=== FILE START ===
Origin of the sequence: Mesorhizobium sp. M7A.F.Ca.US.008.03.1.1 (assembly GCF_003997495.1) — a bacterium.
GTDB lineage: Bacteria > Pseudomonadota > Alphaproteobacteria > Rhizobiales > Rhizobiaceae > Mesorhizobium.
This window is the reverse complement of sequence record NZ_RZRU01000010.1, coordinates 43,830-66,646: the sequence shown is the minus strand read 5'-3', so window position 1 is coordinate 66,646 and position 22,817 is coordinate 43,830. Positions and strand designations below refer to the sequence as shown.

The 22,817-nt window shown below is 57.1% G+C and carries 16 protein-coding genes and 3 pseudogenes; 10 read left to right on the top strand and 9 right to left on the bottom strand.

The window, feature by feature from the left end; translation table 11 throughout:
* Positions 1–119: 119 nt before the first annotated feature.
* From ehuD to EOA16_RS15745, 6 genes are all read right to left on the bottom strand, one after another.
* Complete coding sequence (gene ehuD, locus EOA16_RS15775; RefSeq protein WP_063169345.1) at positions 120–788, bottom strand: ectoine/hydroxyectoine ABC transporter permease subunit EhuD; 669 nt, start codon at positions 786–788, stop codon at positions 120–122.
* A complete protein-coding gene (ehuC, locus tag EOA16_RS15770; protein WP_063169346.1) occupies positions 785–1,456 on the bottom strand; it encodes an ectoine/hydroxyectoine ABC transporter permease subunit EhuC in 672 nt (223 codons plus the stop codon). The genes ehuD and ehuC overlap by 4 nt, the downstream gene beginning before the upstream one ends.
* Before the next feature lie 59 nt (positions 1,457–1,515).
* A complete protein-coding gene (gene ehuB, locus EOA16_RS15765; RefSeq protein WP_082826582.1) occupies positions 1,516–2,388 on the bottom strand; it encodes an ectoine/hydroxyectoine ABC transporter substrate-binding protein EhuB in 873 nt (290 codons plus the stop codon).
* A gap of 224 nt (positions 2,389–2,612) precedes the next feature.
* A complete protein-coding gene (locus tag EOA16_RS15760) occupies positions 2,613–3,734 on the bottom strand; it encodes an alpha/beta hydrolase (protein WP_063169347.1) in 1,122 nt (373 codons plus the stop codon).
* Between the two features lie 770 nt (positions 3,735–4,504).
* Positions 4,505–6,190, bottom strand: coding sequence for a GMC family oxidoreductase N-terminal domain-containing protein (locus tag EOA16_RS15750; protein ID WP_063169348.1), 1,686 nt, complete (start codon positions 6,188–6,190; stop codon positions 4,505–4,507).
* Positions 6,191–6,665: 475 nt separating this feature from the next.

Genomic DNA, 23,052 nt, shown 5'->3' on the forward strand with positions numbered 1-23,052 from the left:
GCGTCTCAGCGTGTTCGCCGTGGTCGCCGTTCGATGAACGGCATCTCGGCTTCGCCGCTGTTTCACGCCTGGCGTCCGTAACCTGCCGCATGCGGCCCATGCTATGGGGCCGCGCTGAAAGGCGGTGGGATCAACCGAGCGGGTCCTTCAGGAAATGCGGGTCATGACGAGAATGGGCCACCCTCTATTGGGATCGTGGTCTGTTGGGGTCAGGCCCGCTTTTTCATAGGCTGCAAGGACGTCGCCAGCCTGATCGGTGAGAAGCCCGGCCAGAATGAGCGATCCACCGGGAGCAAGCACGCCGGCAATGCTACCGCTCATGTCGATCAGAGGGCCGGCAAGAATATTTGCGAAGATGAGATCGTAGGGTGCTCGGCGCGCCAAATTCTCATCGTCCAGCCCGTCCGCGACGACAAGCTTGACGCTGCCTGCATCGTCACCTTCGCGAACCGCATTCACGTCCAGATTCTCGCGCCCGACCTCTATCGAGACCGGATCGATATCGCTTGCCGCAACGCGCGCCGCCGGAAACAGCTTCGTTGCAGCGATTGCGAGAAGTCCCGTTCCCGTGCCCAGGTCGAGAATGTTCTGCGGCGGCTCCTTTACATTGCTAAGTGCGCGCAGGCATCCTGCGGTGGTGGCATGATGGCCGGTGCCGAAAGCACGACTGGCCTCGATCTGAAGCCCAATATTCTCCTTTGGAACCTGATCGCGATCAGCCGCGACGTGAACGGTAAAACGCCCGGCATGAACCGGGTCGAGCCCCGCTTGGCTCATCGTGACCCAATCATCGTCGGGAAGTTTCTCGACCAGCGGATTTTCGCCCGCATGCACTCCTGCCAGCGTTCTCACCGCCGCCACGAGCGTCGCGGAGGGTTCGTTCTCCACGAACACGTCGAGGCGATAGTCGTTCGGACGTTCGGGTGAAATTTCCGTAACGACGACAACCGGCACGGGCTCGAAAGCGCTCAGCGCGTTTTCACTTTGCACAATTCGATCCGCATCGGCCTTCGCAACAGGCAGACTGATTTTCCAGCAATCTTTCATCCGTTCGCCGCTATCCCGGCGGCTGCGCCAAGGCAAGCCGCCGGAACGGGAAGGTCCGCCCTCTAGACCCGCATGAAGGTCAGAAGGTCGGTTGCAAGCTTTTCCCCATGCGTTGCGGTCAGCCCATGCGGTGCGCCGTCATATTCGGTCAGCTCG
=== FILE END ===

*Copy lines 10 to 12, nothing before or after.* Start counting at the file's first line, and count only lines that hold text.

* Before the next feature lie 59 nt (positions 1,457–1,515).
* A complete protein-coding gene (gene ehuB, locus EOA16_RS15765; RefSeq protein WP_082826582.1) occupies positions 1,516–2,388 on the bottom strand; it encodes an ectoine/hydroxyectoine ABC transporter substrate-binding protein EhuB in 873 nt (290 codons plus the stop codon).
* A gap of 224 nt (positions 2,389–2,612) precedes the next feature.